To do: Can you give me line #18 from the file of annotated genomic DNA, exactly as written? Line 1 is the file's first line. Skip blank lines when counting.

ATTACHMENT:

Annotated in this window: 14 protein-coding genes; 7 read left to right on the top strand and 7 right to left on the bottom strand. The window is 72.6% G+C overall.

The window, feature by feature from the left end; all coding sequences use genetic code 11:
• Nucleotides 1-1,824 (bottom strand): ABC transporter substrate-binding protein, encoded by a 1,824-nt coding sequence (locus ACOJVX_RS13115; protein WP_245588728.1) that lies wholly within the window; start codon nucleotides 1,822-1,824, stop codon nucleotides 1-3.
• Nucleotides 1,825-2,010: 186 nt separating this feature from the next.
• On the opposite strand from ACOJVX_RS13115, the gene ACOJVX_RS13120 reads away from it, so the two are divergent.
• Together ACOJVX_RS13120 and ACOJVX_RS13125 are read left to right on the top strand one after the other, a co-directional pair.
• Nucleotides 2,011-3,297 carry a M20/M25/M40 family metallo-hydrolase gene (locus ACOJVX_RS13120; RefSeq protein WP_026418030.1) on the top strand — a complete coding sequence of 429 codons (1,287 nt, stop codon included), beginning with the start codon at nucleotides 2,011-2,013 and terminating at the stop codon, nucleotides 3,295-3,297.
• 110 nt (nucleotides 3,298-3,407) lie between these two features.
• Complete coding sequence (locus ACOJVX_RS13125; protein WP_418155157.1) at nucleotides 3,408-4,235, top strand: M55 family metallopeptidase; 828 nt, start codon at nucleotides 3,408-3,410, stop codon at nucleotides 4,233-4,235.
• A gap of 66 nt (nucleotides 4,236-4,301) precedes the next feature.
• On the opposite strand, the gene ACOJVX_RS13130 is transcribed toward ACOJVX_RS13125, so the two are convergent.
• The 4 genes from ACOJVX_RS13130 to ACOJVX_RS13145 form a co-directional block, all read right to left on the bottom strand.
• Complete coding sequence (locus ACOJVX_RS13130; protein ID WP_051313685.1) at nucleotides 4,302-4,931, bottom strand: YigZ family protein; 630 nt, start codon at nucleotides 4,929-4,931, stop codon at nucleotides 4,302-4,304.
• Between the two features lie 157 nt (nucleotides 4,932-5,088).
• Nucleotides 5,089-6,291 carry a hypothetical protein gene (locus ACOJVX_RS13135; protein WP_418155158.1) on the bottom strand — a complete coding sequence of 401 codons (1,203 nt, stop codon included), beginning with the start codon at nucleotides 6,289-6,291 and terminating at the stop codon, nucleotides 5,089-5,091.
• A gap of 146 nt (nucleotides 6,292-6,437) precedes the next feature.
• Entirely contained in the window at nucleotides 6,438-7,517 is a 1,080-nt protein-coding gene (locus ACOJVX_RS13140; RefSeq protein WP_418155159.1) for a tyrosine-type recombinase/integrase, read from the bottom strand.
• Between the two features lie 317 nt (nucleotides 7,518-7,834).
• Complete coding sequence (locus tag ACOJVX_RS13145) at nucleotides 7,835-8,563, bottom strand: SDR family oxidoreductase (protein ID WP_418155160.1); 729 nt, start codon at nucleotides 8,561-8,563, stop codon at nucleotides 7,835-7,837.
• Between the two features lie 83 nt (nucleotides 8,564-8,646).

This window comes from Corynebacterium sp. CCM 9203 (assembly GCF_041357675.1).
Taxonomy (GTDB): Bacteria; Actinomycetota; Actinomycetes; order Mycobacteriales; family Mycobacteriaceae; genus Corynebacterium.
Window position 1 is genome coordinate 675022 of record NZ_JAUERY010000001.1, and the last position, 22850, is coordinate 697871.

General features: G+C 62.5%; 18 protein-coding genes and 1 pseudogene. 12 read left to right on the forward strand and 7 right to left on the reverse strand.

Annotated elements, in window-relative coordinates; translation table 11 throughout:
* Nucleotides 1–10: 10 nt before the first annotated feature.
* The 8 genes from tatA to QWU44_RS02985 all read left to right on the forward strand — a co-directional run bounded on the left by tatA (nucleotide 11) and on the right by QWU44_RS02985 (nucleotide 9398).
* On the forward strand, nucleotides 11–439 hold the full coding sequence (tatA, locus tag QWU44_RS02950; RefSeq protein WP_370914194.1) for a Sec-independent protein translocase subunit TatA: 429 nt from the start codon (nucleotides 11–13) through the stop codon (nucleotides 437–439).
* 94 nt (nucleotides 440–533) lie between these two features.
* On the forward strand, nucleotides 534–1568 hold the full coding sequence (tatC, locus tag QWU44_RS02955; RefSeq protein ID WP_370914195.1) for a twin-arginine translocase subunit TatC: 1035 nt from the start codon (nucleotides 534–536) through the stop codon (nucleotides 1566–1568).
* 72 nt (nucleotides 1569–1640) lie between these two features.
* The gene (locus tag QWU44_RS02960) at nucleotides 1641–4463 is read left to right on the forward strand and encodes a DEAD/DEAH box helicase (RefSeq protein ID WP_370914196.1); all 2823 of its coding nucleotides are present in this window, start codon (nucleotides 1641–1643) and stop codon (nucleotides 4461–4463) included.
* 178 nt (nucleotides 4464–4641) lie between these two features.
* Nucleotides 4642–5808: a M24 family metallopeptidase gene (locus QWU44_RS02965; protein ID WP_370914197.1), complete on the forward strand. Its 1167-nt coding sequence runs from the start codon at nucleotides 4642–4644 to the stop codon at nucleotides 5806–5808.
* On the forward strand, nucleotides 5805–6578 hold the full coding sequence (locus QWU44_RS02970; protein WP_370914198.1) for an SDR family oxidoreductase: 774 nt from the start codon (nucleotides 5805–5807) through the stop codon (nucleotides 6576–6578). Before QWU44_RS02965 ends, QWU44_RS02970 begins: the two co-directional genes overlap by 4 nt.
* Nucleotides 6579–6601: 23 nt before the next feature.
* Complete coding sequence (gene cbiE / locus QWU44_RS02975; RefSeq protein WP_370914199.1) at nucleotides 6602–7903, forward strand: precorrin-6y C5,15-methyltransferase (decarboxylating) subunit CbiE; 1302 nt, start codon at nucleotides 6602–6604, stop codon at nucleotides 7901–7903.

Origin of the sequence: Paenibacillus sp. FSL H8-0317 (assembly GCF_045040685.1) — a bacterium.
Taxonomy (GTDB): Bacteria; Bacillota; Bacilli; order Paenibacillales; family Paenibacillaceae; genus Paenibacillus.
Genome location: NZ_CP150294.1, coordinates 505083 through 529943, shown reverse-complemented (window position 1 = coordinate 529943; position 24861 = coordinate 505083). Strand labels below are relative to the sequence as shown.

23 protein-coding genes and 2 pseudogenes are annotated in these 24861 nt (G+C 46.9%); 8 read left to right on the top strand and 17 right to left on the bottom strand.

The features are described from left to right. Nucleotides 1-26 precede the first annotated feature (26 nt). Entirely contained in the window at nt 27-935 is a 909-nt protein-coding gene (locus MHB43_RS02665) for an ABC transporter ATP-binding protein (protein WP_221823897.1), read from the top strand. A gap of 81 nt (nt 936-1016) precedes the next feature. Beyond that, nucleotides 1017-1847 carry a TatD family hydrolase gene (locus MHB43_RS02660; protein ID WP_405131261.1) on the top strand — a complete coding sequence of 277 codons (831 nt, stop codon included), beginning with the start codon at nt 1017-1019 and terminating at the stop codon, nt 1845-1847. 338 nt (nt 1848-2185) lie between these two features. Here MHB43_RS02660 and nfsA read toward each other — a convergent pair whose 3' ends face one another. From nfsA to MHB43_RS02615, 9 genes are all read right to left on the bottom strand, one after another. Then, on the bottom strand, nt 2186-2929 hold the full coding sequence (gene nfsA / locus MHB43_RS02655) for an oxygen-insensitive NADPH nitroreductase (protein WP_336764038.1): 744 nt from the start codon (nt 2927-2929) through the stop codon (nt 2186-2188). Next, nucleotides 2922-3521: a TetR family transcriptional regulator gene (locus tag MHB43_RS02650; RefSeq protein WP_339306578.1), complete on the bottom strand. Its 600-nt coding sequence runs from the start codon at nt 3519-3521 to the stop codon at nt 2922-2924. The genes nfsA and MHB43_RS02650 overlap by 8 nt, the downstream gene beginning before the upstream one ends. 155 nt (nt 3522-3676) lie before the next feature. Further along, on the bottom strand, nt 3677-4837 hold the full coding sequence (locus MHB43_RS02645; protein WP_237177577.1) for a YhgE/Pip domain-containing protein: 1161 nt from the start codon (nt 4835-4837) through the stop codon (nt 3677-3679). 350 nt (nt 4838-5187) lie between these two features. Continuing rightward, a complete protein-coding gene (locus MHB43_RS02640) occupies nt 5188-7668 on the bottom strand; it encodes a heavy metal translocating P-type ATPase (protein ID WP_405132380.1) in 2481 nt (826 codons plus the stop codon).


• Between the two features lie 317 nt (nucleotides 7,518-7,834).